Active projects

Theme 1 : Models of ecological response

1.6: Spatial prioritization of waterway management for biodiversity outcomes Download

Project Description (PDF)

Description: develop and implement spatial planning tools that will allow different planning options and their associated outcomes to be evaluated. These tools will inform prioritization of restoration works and protection and scales of investment for next water plan. Outcomes for Melbourne Water: tools to help decide where investment in stream protection is likely to provide greatest benefit.
Contact: Chris Walsh Expected completion: October 2018
Theme 2 : Flow and water quality management

2.5 – Setting hydrologic objectives from site-scale to catchment-scale

Project Description (PDF) | Research Note (Flooding) (PDF)

Description: this project will aim to develop objectives for hydrology from the scale of individual sites (e.g. an allotment or a stormwater control measure) through to the whole-of-catchment scale. Outcomes for Melbourne Water: tools and frameworks to assist policy development and implementation around managing flow regimes in Melbourne’s waterways
Contact: Tim Fletcher Expected completion: October 2018

2.6 – Developing tree-based infiltration systems

Project Description (PDF)

Description: this project focuses on optimising tree-based stormwater control measures which have not been quantified, despite their substantial capacity for use throughout urban areas; as well as their ability to intercept significant quantities of both water and nutrient pollutants. Outcomes for Melbourne Water: a guidance document on how to design tree-based systems and development of a tree-based node for the MUSIC model which will allow users to model the performance of tree-based systems alongside other stormwater control measures.
Contact: Chris Szota Expected completion: October 2018
Theme 3 : Catchment scale interventions

3.2 – Catchment-scale retrofit: experimental assessment of multi-scale urban stormwater management

Project Description (PDF)

Description: this project will build on the Little Stringybark and Dobsons creeks studies by expanding to Jacksons Creek, testing the effectiveness of dispersed, catchment-scale stormwater retention, treatment and harvesting. It also seeks to understand the factors influencing the maintenance of dispersed stormwater control measures on both public and private land. Outcomes for Melbourne Water: determine the optimal scale and arrangement of stormwater treatment and retention systems to achieve stream protection.
Contact: Tim Fletcher & Chris Walsh Expected completion: October 2018
Theme 4 : Assessment of stream management activities

4.2 – Monitoring and evaluation program to accompany Yellingbo capital works project

Project Description (PDF) Project Update (May 2018)(PDF)

Description: this project is a targeted monitoring and evaluation program to accompany the proposed capital works project at Yellingbo aimed at naturalising water regimes within the Cockatoo Swamp, and thus arresting dieback and leading to improved condition of its swamp forests, which are critical habitat for the Helmeted Honeyeater and lowland Leadbeater’s Possum. Outcomes for Melbourne Water: assessment of the efficacy of the works in naturalising water regimes within Cockatoo Swamp and any resulting changes in vegetation condition.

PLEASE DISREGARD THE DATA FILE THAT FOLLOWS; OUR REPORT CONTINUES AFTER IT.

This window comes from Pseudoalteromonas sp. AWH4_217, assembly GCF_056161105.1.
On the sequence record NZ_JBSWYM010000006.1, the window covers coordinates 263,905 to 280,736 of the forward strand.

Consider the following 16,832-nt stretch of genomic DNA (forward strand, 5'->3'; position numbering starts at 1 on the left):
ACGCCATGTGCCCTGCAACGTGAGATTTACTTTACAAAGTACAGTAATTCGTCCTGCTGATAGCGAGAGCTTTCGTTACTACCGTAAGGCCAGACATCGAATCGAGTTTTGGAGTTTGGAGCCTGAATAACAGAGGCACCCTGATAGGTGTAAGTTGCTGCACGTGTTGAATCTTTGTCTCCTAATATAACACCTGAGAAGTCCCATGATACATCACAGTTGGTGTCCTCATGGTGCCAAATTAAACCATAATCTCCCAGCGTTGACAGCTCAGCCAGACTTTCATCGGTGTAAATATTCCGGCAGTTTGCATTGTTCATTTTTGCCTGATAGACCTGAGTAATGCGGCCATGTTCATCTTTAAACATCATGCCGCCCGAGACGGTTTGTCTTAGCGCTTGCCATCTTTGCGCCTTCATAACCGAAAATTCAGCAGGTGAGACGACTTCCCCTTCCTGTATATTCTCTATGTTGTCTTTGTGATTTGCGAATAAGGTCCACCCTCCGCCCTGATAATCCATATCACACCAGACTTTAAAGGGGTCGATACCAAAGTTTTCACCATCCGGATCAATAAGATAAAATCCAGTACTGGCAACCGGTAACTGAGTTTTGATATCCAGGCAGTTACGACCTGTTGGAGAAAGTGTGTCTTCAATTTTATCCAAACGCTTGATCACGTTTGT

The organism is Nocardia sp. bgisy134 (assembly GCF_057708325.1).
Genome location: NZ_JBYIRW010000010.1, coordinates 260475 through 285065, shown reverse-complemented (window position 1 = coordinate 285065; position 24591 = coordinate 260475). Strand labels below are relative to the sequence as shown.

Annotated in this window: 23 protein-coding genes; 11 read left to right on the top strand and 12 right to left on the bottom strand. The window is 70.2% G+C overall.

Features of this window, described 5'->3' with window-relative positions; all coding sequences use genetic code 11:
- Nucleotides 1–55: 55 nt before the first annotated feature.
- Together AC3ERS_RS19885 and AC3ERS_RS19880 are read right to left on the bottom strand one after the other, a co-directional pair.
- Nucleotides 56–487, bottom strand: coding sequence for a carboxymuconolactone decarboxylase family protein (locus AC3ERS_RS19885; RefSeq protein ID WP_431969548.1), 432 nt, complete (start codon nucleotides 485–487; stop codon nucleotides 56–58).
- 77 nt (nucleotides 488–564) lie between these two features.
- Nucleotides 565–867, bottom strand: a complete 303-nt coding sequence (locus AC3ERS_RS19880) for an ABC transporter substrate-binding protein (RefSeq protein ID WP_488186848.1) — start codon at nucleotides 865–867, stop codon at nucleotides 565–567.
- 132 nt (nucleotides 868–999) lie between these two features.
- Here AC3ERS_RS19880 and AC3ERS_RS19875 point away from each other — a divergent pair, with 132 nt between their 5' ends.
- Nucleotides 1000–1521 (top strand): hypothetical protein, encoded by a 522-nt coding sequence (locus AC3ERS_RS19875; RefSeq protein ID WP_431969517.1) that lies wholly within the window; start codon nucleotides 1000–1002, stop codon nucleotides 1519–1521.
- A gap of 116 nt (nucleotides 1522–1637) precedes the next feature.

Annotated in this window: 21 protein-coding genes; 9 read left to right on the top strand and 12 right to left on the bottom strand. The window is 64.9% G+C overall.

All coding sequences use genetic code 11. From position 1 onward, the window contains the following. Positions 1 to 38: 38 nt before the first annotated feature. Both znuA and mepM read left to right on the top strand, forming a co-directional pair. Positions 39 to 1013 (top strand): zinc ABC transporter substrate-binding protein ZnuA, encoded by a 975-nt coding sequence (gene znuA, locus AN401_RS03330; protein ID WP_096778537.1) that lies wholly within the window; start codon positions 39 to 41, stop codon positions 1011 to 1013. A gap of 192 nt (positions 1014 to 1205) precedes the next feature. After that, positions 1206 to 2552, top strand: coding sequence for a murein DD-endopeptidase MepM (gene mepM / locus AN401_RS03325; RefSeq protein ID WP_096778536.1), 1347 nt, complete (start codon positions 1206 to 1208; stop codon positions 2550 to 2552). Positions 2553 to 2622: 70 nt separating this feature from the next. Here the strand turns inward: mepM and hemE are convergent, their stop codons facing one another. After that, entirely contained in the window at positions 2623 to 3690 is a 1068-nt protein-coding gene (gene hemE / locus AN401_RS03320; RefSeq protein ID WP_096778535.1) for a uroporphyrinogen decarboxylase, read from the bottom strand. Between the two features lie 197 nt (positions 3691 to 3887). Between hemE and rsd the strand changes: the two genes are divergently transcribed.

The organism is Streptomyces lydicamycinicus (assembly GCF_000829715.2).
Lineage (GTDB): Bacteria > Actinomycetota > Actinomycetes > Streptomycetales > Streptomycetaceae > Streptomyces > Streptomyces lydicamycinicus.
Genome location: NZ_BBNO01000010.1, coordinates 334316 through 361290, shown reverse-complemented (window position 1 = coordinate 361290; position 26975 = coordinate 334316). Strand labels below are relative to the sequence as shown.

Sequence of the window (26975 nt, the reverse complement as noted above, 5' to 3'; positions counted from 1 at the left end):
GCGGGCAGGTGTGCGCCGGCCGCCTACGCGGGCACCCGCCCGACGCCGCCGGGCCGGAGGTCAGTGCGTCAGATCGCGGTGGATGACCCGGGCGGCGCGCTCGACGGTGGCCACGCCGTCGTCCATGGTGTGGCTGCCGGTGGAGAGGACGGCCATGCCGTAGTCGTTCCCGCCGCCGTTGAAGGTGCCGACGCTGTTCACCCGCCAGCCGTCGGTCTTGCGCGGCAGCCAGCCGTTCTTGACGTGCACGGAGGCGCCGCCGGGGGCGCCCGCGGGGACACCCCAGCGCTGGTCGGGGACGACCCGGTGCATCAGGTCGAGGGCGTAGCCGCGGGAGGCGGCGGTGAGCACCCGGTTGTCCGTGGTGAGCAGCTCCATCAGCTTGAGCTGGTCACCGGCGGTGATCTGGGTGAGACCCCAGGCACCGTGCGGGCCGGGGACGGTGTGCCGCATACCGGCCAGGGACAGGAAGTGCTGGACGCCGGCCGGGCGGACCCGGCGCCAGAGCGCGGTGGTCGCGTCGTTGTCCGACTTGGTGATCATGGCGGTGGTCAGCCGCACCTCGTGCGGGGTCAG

Contact: Joe Greet Expected completion: October 2018

4.4 – Prioritisation and effectiveness of rural land runoff control interventions

Project Description (PDF) Practice Note (Rural Swales) (PDF) Project Update (Beenak) (PDF)(March 2016) Community Note (Tarago) (PDF)

Description: This project will assess the performance of interventions undertaken within the Rural Land Program to protect rural waterways from pollution, erosion and degradation. It will also develop a pollutant source-tracking approach to identify and quantify pollutant sources and prioritise pollutant mitigation. Outcomes for Melbourne Water: a new modelling framework to compare and assess proposed rural land structural controls and management practices, and practical guidelines for managing drainage lines in rural and urban landscapes.
Contact: Tim Fletcher Expected completion: October 2018

4.6 – Evaluating direct seeding as a cost-effective technique for riparian revegetation

Project Description (PDF)

Description: if barriers to seedling establishment can be overcome, direct seeding has the potential to be more cost-effective and therefore, make it possible to achieve revegetation over larger areas than traditional revegetation approaches. A recently completed literature review identified two key areas for further on-ground assessment: the extent of site preparation required prior to sowing (particularly weed control) and effective methods for post-sowing weed control. Outcomes for Melbourne Water: development of waterway revegetation approaches that have the potential to be more cost-effective.
Contact: Fiona Ede Expected completion: October 2018
Theme 5 : Community engagement

5.4 – Community participation in waterway protection and restoration

Project Summary (PDF)Sub-Project Descriptions5.4.1 (Catchment thinking) (PDF) 5.5.3 (Volunteers) (PDF)

Description: This project will deliver key social research projects to drive effective community engagement in waterway protection and restoration programs, including exploring the potential of creative practices for improving citizen understandings of the city as a catchment, community perceptions of ephemeral waterways in Melbourne’s north-west, improving community engagement through volunteer work on waterways, and measuring social benefits of river restoration and waterway improvement works.Outcomes for Melbourne Water: Increased understanding of effective approaches to improve community engagement and participation in waterway protection and restoration.
Contact: Stephanie Lavau Expected completion: October 2018